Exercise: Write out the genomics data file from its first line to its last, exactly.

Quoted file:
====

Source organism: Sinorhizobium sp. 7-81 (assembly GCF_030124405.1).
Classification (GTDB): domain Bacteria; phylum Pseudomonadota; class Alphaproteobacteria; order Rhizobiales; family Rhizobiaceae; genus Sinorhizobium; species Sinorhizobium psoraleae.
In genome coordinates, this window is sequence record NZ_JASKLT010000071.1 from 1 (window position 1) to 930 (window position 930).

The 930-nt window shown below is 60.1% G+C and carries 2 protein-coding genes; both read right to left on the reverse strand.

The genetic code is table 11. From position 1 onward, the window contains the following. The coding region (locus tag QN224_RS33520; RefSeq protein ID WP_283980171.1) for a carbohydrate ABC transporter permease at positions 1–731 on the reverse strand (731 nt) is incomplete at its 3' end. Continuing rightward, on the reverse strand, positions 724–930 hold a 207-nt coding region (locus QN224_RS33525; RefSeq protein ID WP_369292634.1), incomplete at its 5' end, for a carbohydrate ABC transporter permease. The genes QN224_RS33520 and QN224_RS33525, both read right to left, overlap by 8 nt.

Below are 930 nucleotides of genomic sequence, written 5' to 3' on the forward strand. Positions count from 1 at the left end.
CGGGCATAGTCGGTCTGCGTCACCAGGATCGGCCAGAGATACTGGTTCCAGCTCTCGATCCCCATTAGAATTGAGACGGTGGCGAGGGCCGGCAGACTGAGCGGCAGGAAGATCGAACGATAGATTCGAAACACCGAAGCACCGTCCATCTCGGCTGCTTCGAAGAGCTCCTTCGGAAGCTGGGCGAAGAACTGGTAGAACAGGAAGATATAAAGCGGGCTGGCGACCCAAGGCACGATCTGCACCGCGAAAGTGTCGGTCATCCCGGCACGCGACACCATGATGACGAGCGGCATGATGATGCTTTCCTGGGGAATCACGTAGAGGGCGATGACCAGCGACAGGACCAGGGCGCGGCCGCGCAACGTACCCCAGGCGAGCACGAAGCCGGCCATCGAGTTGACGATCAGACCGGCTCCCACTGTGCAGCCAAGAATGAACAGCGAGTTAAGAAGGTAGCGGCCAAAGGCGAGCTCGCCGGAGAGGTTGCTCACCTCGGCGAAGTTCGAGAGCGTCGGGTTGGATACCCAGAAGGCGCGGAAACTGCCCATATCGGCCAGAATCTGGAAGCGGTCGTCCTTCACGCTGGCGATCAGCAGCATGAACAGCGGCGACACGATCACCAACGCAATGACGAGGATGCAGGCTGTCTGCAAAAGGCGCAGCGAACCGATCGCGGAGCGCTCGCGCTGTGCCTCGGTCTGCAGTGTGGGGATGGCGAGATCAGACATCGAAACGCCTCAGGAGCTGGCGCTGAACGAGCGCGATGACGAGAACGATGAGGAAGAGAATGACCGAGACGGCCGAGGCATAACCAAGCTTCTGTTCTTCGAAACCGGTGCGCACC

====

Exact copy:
Source organism: Sinorhizobium sp. 7-81 (assembly GCF_030124405.1).
Classification (GTDB): domain Bacteria; phylum Pseudomonadota; class Alphaproteobacteria; order Rhizobiales; family Rhizobiaceae; genus Sinorhizobium; species Sinorhizobium psoraleae.
In genome coordinates, this window is sequence record NZ_JASKLT010000071.1 from 1 (window position 1) to 930 (window position 930).

The 930-nt window shown below is 60.1% G+C and carries 2 protein-coding genes; both read right to left on the reverse strand.

The genetic code is table 11. From position 1 onward, the window contains the following. The coding region (locus tag QN224_RS33520; RefSeq protein ID WP_283980171.1) for a carbohydrate ABC transporter permease at positions 1–731 on the reverse strand (731 nt) is incomplete at its 3' end. Continuing rightward, on the reverse strand, positions 724–930 hold a 207-nt coding region (locus QN224_RS33525; RefSeq protein ID WP_369292634.1), incomplete at its 5' end, for a carbohydrate ABC transporter permease. The genes QN224_RS33520 and QN224_RS33525, both read right to left, overlap by 8 nt.

Below are 930 nucleotides of genomic sequence, written 5' to 3' on the forward strand. Positions count from 1 at the left end.
CGGGCATAGTCGGTCTGCGTCACCAGGATCGGCCAGAGATACTGGTTCCAGCTCTCGATCCCCATTAGAATTGAGACGGTGGCGAGGGCCGGCAGACTGAGCGGCAGGAAGATCGAACGATAGATTCGAAACACCGAAGCACCGTCCATCTCGGCTGCTTCGAAGAGCTCCTTCGGAAGCTGGGCGAAGAACTGGTAGAACAGGAAGATATAAAGCGGGCTGGCGACCCAAGGCACGATCTGCACCGCGAAAGTGTCGGTCATCCCGGCACGCGACACCATGATGACGAGCGGCATGATGATGCTTTCCTGGGGAATCACGTAGAGGGCGATGACCAGCGACAGGACCAGGGCGCGGCCGCGCAACGTACCCCAGGCGAGCACGAAGCCGGCCATCGAGTTGACGATCAGACCGGCTCCCACTGTGCAGCCAAGAATGAACAGCGAGTTAAGAAGGTAGCGGCCAAAGGCGAGCTCGCCGGAGAGGTTGCTCACCTCGGCGAAGTTCGAGAGCGTCGGGTTGGATACCCAGAAGGCGCGGAAACTGCCCATATCGGCCAGAATCTGGAAGCGGTCGTCCTTCACGCTGGCGATCAGCAGCATGAACAGCGGCGACACGATCACCAACGCAATGACGAGGATGCAGGCTGTCTGCAAAAGGCGCAGCGAACCGATCGCGGAGCGCTCGCGCTGTGCCTCGGTCTGCAGTGTGGGGATGGCGAGATCAGACATCGAAACGCCTCAGGAGCTGGCGCTGAACGAGCGCGATGACGAGAACGATGAGGAAGAGAATGACCGAGACGGCCGAGGCATAACCAAGCTTCTGTTCTTCGAAACCGGTGCGCACC